As I said, I do not disagree with the major thrust of your point. But not all of what you write supports that major thrust. You would strengthen your position by being more selective.

      1. 2.3.1

        Wow. What a judgmental post anon. You seem to want to focus on a couple of trees and not the forest.

        You need to spend more time and think about what people write anon. What you do is spend 2 seconds to see how something fits into your narrative and then spit out the differences. Spend some time to think.

        For example, you ask what IPRs and patent judges have to do with it and then go to talking about layoffs. You don’t even see the connection. There has been a 25% reduction in IPRs and no layoffs of patent judges. So what has happened to them? The PTO to my knowledge has made no announcements about this. We don’t know that they have been put to work on the appeals backlog to my knowledge. And the PTO hasn’t announced what they will do when/if that is eaten through. So what they did with the patent judges may be the same of examiners. Maybe they will be put to work to eat through all the backlogs before a layoff. And it is indicative how the PTO may react if patent application drop 25% over the next year.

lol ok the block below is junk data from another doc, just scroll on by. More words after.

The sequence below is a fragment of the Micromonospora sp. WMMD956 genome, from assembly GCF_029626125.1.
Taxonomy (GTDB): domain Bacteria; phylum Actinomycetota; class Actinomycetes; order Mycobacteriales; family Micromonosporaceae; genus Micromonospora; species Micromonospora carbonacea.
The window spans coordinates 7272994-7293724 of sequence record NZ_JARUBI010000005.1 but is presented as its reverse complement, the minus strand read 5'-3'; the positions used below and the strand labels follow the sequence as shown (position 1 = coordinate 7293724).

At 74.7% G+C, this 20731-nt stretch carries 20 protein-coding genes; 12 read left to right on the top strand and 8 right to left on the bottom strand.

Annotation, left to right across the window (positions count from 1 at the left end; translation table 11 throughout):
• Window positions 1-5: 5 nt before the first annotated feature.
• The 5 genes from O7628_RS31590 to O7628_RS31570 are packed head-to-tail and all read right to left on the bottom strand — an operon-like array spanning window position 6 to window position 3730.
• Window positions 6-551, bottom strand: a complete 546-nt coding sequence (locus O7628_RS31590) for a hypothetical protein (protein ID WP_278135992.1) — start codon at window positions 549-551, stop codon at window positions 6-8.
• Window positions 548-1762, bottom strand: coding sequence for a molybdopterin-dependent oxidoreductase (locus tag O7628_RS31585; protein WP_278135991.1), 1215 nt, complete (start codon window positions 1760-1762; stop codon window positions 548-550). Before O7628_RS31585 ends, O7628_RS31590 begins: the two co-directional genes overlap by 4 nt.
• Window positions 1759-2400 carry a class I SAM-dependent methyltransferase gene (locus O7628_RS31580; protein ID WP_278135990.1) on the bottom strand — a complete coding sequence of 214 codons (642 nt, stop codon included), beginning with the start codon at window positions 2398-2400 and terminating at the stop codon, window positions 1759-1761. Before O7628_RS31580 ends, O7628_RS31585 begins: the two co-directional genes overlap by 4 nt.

You need to spend more time thinking and less time judging.

        Your comments like “You cheapen your message by attempting too much.” are really quite annoying particularly when it is clear that you haven’t given any thought to what I said.

        1. 2.3.1.1

          Judgmental…?

          That’s called “applied critical thinking.”

          Read my post again — I CLEARLY provide for the forest (so your reply is only in the weeds with that retort).

          You need to spend more time and think about what people write anon.

          This is clearly what YOU need to do, Night Writer.

          This is abundantly clear from the fact that I ‘get’ your larger thrust and can distinguish among the points that may support that larger thrust and the points that do not.

          YOU are the one straining to fit everything into a narrative. Bottom line is that NOT everything fits into that narrative (and that not everything NEED to fit into that narrative). You lower your credibility by trying to make everything fit, and then you lower your credibility even more with a knee je r k reaction that anyone disagreeing with you somehow must not have taken the time to understand what you are saying.

          A case at point here is that my challenge has forced you to ADD and refine your comment on Appeals backlog. Clearly, what you first said was simply not enough to support your proposition. No amount of re-reading your first post would supply the new thoughts that you have now added. In this manner, my challenge has already strengthened your view and the better response from you would have been a “Thank you.”

          It is abundantly clear that I HAVE thought plenty of your position. It is bogus of you to state otherwise — especially as seen here, it is merely you soothing your own ego.

      2. 2.3.2